Thursday, May 21, 2020


Over the past couple months, I managed to get some work done on an area that's been a dead spot of sorts on the railroad. My track plan is basically a figure-8/shelf design with two duck-unders for the turnback loops, so this area was always a little bit harder to work on. Even with using a stepladder I knew it would be a pain. 

Anyways, here's what I've done so far for the (fictional) town of Kemper, Missouri.

REBEL TATTOO front w/ mural

The large awning was printed on paper as well, then folded and glued to the structure. I've added awnings to some windows but I still need to add downspouts and a few other details before I add final weathering. More pictures to follow...

REBEL signage

The tattoo parlor's signage was made using two different methods. "Zombie Girl" above and including NO PARKING were printed on paper using my Laserjet. The paper was then moistened with my fingertip and rubbed away until the image was nearly transparent, then applied with thinned white glue. I don't think I've added any matte finish yet and I'm not too disappointed with how she turned out. There is a slight crack in the paper but it's barely noticeable.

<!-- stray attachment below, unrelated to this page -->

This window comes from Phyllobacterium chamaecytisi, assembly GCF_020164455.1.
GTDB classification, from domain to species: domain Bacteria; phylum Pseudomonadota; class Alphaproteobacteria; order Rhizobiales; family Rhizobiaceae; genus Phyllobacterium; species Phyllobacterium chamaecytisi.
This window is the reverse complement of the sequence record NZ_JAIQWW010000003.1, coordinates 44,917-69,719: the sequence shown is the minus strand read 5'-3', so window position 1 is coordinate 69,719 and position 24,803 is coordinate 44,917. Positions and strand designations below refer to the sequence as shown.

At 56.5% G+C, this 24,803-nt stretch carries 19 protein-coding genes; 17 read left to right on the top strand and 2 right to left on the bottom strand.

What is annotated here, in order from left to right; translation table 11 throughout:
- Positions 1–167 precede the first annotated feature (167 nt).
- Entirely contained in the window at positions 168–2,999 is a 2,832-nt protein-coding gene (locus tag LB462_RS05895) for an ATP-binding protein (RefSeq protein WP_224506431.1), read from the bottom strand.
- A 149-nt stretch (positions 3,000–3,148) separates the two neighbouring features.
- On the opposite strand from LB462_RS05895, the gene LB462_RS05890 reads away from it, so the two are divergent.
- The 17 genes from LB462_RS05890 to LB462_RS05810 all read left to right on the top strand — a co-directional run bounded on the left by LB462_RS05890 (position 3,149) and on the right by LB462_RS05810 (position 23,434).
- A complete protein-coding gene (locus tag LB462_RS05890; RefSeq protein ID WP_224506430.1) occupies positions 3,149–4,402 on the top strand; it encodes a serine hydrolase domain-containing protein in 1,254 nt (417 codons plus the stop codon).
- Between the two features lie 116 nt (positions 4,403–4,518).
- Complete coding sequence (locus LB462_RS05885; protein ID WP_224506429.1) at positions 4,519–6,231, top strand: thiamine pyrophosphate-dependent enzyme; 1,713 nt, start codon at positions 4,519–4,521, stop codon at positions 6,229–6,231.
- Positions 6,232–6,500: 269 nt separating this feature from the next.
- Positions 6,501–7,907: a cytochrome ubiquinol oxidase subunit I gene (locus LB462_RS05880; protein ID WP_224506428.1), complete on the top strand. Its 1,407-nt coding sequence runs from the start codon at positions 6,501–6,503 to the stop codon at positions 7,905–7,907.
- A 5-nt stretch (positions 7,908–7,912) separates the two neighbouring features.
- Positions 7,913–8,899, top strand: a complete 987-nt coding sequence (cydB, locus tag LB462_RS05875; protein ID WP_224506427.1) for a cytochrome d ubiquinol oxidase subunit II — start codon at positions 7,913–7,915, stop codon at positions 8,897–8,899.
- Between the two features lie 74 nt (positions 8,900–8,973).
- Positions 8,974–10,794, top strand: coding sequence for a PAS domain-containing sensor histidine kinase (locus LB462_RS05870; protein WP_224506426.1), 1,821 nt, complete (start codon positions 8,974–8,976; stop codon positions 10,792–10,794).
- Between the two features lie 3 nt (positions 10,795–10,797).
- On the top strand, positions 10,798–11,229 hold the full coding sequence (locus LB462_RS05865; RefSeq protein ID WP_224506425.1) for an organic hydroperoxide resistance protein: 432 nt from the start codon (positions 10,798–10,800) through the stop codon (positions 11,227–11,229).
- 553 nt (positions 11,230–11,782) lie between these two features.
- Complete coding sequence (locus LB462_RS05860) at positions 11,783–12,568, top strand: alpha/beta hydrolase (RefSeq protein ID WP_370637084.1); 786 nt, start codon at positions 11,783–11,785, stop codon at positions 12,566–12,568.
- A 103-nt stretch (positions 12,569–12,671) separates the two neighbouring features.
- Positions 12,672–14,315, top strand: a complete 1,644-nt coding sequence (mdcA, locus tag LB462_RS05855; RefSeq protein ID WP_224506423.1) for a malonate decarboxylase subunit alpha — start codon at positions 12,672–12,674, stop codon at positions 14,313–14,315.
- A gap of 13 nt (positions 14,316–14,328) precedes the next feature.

The murals and advertisements pictured above of the "amorous ladies", "Cutty Sark Whisky" and "Bombs Away" were printed on actual decal paper using my Laserjet, then coated with decal film from Microscale and applied as usual. Before printing, I  adjusted the transparency on the Cutty Sark advertisement to give it an aged look, too. Weathering will probably tie everything together. I think I'd have a lot of fun in this part of town...

How else would they get to the tattoo parlor?

As seen below, this is part of the Kemper Industrial District so I'm trying to get that grungy, industrial look.

"Street View"

The pavement is my own blend of setting-type compound (45 minute) and black unsanded tile grout, using 1/16" basswood to form flangeways. I DO NOT use joint compound because of the excessive drying time, so this stuff is sold along with the drywall supplies, typically labeled with anywhere from 5-20-45-90 drying times. The ratio varies depending on how closely I pay attention, but it's probably around 3 parts compound-to-1 part grout.

The Local tied down for beans at Kemper, Missouri.

In a few hours, I carved out the flangeways and sharpened the shoulders, then gave everything, including the styrene sidewalks, a wash of black/brown India ink. The turnout complicated things but I'm content with how everything looks for now.